Fortunately, the ravages of the Reformation that destroyed most of the Scottish mainland's religious buildings did little to affect the cathedral. The building is not owned by any one religious body but belongs by Royal Charter of 1486 to the people of Kirkwall.
To the west of St Magnus Cathedral on the other side of the street are the ruins of the twelfth century Bishop's Palace. It was originally built in the time of King Haakon Hakonsson of Norway who came here following defeat at the Battle of Largs in 1263 and died that winter from his wounds. The palace fell into ruin in the fourteenth century but was rebuilt by Bishop Reid in the mid-sixteenth century.
A more graceful ruin, the Earl's Palace lies, once again, across the road to the south, a tribute to one of Orkney's darker figures, the Earl Patrick Stewart or Black Pate.
Opposite the cathedral in Albert Street is Tankerness House, Orkney's main museum. This former sixteenth century merchant's house presents a broad overview of Orkney's past from prehistoric to present times. Many facets of Orcadian life have been brought together including examples of the Orkney straw chair, an intriguing device intended to keep drafts off the occupants by a close-knit straw plaiting forming a large cowl.
There are several old houses nearby including the Orkney Library, which is one of the oldest public libraries in Scotland dating back to 1683. Its Orkney Room contains detailed information on the history of the islands. There are some interesting shops in Broad Street and Albert Street, Kirkwall's main shopping parades.
There is an Ortak jewellery shop in Albert Street selling beautiful Scottish jewellery. If you wish to see it made, the factory sits just outside town in the Hatston Industrial Estate and welcomes visitors. In Holm Road on the south side of town heading towards the airport is Highland Park Distillery, the most northern Scotch whisky distillers in the country where tours are held and drams are offered.
Kirkwall's harbour is still busy but relaxing to stroll around and watch the variety of vessels berthed there. Sheltered between two wide peninsulas, Kirkwall and its harbour were natural sites for early settlement and this area was probably the first to be developed. Formerly the harbour frontage was a line of defence for the small community. The present Shore Street and Harbour Street were then called the Ramparts.
You are bound to hear about one of Kirkwall's more unusual traditions on your explorations, the 'Ba Game'. The 'Ba Game' is a tradition played out every Christmas and New Year's Day by the young men of the town.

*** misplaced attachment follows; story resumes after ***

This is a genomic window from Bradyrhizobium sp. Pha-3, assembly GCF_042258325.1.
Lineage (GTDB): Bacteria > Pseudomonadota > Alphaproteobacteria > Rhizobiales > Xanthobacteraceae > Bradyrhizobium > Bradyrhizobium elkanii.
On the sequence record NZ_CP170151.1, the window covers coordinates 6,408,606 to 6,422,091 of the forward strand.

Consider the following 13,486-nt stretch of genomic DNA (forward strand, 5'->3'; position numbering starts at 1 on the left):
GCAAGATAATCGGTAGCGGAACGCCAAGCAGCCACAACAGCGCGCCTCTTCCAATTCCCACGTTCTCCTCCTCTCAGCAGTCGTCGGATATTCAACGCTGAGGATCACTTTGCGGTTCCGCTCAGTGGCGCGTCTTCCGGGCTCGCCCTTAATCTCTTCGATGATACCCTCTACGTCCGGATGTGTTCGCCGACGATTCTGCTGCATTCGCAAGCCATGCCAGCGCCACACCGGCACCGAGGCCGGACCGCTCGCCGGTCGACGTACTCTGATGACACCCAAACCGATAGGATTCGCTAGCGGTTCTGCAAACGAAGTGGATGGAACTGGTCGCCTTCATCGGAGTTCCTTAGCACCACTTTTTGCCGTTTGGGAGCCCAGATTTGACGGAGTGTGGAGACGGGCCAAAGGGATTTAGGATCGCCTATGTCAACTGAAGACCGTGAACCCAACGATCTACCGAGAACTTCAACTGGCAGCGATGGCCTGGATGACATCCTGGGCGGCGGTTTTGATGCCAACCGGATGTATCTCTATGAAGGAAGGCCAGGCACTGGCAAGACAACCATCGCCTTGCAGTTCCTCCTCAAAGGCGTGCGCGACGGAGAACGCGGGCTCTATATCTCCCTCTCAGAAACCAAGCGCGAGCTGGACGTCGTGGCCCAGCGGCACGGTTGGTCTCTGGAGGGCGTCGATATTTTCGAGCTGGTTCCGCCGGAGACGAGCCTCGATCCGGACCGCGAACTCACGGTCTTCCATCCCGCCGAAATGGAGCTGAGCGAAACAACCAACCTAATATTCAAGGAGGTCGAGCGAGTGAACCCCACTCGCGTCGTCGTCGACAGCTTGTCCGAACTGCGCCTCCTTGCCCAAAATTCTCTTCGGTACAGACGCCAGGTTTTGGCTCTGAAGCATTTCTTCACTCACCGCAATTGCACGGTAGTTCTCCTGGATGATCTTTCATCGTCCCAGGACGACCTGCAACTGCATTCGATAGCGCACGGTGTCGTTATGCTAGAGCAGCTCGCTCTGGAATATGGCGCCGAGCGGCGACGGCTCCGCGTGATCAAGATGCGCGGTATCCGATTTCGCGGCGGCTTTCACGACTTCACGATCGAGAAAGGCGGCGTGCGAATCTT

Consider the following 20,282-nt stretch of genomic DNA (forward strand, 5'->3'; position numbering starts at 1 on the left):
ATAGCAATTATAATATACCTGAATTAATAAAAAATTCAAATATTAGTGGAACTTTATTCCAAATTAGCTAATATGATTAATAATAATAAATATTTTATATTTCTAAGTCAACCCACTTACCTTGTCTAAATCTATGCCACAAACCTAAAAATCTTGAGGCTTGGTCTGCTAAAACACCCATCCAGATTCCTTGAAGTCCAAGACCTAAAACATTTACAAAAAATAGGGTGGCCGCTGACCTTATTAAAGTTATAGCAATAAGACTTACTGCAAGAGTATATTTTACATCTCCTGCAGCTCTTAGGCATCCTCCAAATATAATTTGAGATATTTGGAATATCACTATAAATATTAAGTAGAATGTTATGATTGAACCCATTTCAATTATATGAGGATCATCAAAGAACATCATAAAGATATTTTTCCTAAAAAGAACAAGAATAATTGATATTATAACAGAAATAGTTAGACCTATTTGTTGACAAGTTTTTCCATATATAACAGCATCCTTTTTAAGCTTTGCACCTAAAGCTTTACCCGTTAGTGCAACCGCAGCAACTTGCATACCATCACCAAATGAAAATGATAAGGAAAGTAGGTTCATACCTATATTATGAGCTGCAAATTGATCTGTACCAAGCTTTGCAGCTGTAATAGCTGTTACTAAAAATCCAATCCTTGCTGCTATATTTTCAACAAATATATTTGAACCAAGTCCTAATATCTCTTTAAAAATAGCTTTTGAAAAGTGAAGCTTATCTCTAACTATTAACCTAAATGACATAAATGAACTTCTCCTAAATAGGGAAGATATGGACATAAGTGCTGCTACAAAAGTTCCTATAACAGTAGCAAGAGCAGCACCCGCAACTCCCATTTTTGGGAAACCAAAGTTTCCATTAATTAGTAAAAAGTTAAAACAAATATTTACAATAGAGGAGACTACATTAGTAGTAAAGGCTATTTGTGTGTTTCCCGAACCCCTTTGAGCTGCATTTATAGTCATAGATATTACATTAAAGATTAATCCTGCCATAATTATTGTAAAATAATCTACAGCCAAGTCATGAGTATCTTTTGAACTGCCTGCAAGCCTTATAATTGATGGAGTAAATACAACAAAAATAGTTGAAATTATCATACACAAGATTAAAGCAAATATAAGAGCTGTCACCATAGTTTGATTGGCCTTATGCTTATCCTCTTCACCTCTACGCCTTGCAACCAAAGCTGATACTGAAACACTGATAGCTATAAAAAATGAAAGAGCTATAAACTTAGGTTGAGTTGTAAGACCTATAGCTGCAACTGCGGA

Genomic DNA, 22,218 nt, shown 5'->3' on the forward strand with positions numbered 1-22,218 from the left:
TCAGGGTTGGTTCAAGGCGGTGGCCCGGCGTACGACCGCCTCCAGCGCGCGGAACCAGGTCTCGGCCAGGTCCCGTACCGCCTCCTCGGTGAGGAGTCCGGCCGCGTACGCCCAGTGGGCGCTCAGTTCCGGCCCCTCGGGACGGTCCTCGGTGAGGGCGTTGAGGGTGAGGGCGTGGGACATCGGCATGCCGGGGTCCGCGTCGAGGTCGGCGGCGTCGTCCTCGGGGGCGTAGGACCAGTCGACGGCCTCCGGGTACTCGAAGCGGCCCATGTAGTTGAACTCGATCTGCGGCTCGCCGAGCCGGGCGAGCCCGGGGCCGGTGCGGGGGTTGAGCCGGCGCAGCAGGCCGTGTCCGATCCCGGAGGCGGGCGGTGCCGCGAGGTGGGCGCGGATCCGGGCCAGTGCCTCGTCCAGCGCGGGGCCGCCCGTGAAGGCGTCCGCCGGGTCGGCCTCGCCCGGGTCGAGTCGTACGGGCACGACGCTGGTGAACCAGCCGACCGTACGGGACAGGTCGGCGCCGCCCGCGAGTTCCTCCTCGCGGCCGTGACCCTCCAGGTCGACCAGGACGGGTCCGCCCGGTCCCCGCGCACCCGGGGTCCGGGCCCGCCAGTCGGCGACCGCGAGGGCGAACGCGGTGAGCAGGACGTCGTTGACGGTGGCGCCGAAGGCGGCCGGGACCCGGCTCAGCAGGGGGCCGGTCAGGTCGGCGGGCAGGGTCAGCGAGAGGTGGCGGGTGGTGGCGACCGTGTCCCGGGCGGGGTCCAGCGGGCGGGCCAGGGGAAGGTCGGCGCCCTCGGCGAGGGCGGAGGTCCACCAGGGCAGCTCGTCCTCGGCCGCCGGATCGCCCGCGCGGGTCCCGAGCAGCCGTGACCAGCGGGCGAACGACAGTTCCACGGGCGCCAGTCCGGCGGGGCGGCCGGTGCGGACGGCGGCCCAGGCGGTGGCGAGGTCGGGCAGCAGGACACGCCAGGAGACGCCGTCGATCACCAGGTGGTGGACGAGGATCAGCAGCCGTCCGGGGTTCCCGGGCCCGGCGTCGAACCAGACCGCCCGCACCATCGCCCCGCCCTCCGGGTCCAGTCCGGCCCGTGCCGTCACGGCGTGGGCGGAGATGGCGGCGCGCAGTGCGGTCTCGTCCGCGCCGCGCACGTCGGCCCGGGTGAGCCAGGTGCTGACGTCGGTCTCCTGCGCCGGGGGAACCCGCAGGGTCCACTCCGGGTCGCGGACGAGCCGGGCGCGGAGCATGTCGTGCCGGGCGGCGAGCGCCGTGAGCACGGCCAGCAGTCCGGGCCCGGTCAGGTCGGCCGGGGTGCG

Two teams, the Uppies and the Doonies, originally referring to which part of town the teams came from but now more connected with family or peer group allegiance, struggle to place the ball in the other teams' goal, either the harbour or the corner of Main Street. The game can go on for hours with massive 'scrums' stuck in one of the narrow lanes.
A very similar game, even using similar words, is still played at Shrovetide in Ashbourne, Derbyshire. Although the date of the match differs, the playing of football at Shrovetide used to be popular in Britain, but now only Ashbourne and Kirkwall carry on the tradition.
To explore the rest of Orkney's mainland there are several options. Below and to the east of Kirkwall are several spurs of land.
East Mainland encompasses the areas of Holm, pronounced 'Ham', St Andrews and Deerness. On the A960 is Kirkwall's airport, Grimsetter. There are minor roads allowing access to the coast on the St Andrews and Tankerness Peninsula where the remains of World War II gun emplacements can be seen at Rerwick Head. The strategic significance of these islands is borne out by the amount of such sites throughout the islands.
On Deerness, recent archaeological excavations have revealed the presence of considerable Pictish and Norse remains especially near Skaill. Further on is a natural chasm where a cave has collapsed leaving an arch that causes an unusual sound. There is a RSPB reserve further north at Mull Head.
The East Mainland's roads filter down to the little community of St Mary's.
In Graemeshall House on the eastern side of the village is a collection of antiques called the Norwood Collection after its founder, Norris Wood, who has gathered relics of all sorts since he was a teenager. He is now in his 80s. There are five rooms of assorted paraphernalia from around the world and is well worth seeing.
The Churchill Barriers are a series of man-made causeways linking the mainland to the smaller islands of Burray and South Ronaldsay. On the west side of these islands is a great, natural deep-water inlet called Scapa Flow.
Here the Grand Fleet of the British Navy during World War I gathered, constantly aware of the danger of German U-Boats entering the Sound between the two islands. One did so but decided not to attack. Its periscope was spotted and he was rammed by a British mine-sweeper. Various old ships were sunk between the islands to try to prevent further attacks and some of these can still be seen.
At the end of the war, some seventy-four ships from the German Fleet were brought to Scapa Flow following the Armistice. They stayed for several months, then on 21 June 1918, Rear Admiral Ludwig von Reuter gave the signal 'Paragraph Eleven' which was the code to scuttle.